Friday, November 13, 2020

Worlds apart: How slaves, masters lived on a Tennessee farm

Two slave cabins remarkably survive a short distance (left) from  the circa-1840s
Owen-Primm antebellum farmhouse. (CLICK ON IMAGES TO ENLARGE.)

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On a gentle rise near a busy road in Brentwood, Tenn., the once-stately Owen-Primm antebellum farmhouse barely clings to life. Meanwhile, roughly 35 yards away stand two remarkable survivors: log slave cabins that a local developer plans to restore.  

Well-worn, stone steps lead to the humble interior of one of the slave quarters, which is packed with 21st-century clutter -- an exercise bike, a badminton racquet, part of a chicken coop. On the wall hangs a large, ancient horseshoe; a piece of a 19th-century ironing board lay on original wood flooring. Hand-chiseled blocks of stone form a fireplace, and a single-drawer table rests against a wall.

An old horseshoe hangs on
an interior wall of the
slave cabin.
Eight to 10 enslaved people may have lived in each of these cabins. Some of them undoubtedly slept in a cramped second floor, where standing was never an option. Who were they? Maybe someday we'll know their names.

Now abandoned, the dilapidated Greek Revival-style house at 8318 Moore's Lane, about 15 miles south of Nashville, was home to a succession of Primms, a family among the earliest to settle in the area. In 1845, slaveholder Thomas Perkins Primm is believed to have greatly expanded a log cabin built four decades earlier, probably by physician Jabez Owen.   

But many questions remain about the history of the house that time, nature and neglect have conspired to ravage. (Dairy farmer Charlie Primm, who died in 2011, is the last direct Primm family member to own the property.) Paint peels from each of the four, massive Doric columns at the entryway. On a small porch, weeds sprout from cracks in concrete near a pair of old rocking chairs. A decrepit shutter hangs precariously next to a sash window missing one of its 12 panes.

The expansive interior suffers, too. On the first floor, Inetta Gaines and Ashley McAnulty of the Brentwood Historic Commission, well-meaning developer Jerrold Pedigo and I gingerly stepped around gaping holes in the flooring. In a musty living room, near carpets that lay haphazardly on the floor, rests a 19th-century mahogany veneer couch. A 150-plus-year-old chest of drawers stands in the entry hall; nearby, a patch of  floral wallpaper -- probably original to the house -- offers a brief respite from the gloom. 

We didn't dare visit the varmint-plagued second floor, so our brief exploration ended in the dingy (and moldy) cabin basement, where a flashlight revealed a massive spider web. The visit was especially meaningful for Gaines, the only Black member of the 12-person Brentwood Historic Commission.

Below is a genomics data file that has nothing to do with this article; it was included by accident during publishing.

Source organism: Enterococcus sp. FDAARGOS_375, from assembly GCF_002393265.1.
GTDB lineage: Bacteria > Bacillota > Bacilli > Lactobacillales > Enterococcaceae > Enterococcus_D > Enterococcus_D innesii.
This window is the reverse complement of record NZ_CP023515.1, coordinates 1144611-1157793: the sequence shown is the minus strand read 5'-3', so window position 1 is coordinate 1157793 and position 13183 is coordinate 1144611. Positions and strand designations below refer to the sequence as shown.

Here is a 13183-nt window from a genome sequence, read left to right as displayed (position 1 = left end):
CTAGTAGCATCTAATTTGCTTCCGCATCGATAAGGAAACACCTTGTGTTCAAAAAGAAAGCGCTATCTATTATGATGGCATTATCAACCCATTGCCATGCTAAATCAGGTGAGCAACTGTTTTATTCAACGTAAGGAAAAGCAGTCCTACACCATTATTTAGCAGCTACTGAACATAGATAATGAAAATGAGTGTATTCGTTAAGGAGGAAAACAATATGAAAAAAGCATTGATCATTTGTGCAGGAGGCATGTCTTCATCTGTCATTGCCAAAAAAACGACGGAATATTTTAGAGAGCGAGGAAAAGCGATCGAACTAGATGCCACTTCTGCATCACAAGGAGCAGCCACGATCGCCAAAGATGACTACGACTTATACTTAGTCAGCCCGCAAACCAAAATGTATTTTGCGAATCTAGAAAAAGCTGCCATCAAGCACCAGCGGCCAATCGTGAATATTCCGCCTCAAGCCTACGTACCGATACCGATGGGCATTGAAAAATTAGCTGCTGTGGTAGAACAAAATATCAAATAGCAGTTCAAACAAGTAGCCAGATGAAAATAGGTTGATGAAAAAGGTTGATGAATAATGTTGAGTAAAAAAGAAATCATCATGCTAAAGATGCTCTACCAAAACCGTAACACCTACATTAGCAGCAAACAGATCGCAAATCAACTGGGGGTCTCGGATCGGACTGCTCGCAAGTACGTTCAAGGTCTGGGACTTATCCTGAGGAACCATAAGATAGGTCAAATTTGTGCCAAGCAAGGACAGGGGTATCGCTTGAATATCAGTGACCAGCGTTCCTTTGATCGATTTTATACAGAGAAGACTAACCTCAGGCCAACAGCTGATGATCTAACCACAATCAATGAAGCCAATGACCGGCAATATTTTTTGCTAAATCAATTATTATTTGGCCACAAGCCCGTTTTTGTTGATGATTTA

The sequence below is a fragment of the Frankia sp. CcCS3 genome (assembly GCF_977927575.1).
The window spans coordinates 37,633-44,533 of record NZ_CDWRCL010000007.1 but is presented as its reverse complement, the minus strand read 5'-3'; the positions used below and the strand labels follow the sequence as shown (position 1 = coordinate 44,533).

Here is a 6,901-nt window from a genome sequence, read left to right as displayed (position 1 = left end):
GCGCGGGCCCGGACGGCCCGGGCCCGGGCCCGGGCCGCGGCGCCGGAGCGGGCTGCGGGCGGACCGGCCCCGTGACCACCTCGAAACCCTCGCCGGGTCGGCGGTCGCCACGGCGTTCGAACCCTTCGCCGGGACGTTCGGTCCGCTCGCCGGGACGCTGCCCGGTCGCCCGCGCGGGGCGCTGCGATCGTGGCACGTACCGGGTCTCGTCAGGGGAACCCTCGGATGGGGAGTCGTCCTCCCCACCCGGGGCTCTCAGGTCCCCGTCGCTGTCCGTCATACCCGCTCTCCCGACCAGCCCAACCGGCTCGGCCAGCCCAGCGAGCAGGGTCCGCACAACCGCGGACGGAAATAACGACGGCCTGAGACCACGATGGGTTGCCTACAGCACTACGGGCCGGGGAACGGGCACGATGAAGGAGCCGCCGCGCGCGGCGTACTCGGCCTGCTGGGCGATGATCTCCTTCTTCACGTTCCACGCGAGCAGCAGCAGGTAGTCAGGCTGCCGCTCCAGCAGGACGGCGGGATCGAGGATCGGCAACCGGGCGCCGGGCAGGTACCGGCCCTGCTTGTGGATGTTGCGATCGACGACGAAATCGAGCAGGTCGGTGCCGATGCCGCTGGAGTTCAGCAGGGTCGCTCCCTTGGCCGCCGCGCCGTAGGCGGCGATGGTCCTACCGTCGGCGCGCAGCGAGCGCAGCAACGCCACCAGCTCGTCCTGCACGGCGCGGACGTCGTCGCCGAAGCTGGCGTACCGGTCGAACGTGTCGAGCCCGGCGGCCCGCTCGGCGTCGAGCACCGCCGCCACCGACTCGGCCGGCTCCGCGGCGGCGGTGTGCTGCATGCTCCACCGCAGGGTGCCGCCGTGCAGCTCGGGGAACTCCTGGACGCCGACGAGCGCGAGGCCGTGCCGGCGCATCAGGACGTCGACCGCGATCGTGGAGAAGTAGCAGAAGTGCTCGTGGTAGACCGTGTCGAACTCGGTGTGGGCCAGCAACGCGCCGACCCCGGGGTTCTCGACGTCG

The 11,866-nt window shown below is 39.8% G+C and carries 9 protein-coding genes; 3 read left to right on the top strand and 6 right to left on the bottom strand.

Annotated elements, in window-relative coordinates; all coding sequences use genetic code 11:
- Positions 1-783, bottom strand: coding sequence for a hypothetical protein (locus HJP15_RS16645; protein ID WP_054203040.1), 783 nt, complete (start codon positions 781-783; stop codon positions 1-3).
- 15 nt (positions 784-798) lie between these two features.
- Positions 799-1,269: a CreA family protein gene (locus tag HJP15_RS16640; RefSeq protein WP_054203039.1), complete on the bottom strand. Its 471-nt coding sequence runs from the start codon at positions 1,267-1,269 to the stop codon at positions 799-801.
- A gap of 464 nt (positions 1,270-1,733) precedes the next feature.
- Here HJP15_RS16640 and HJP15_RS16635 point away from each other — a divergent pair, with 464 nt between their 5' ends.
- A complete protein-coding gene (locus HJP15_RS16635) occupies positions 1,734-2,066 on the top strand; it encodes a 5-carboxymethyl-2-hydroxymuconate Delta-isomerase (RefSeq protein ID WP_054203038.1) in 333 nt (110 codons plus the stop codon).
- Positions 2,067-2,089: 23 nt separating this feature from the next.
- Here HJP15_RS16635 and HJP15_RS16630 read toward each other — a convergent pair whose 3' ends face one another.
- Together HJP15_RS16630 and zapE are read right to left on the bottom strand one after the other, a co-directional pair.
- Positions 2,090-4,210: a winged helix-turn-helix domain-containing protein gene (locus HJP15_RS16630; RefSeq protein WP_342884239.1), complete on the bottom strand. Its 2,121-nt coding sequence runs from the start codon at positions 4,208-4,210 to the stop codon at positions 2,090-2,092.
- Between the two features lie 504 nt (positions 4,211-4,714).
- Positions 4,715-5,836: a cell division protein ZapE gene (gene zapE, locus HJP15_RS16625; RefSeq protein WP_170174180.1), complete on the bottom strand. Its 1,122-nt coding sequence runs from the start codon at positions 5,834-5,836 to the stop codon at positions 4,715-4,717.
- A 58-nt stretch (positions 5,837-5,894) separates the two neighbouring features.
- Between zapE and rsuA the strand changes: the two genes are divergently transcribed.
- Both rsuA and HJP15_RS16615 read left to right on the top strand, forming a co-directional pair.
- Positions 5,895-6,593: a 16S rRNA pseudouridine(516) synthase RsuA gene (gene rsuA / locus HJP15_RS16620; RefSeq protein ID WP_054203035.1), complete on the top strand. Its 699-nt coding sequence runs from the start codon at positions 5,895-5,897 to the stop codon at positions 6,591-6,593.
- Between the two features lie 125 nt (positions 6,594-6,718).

The slave cabins will live on for others to appreciate, but sadly there may be no saving the farmhouse, owned by another developer. It's probably too far gone to restore without a substantial investment of time and money.  

MORE: Read Owen-Primm house National Register of Historic Places form 

Each log slave cabin is believed to have housed eight to 10 people.
The slave quarters shared this chimney.
The original vertical board door leads to a meager interior.
A handmade chain on the slave cabin door. Was it made by a slave?
Well-worn steps at a cabin entrance. 
An ancient fireplace amid modern clutter.
A single-drawer, wooden table, perhaps a long-ago hand-me-down used by the enslaved. 
A chunk of a period ironing board rests on the slave cabin's original flooring.
The Owen-Primm antebellum farmhouse dates to about 1845. 
A decrepit shutter hangs precariously by a window missing a pane.
Weeds, peeling paint on Doric columns and an old rocking chair at an entryway.
One of two towering brick chimneys. 
A once-impressive living room.
A close-up of the fireplace. 
A 19th-century couch, perhaps original to the house.
Original floral wallpaper exposed inside the Owen-Primm House. 
A sturdy original door. 
Windows include the original, 19th-century "wavy" glass panes.
A doorbell from a long-ago era.
A message from long ago.

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  1. Thank you for this reminder of our history in the south. It is so sad that this piece of history cannot be saved.

  2. Well Done & Appreciated. Well documented records and images of these fading relics should be a priority.

  3. G'Day John,

    Excellent as usual.

    Rob FNQ,Au

  4. Wow!! Amazing house and to have the slave quarters still standing and be able to restore them for everyone to see!!

    I was just at Perryville in March and was at the tree. I was curious to know how old the house is and why it is on the property?

  5. Anonymous1:44 PM

    Seems to me that the main house is also worth saving.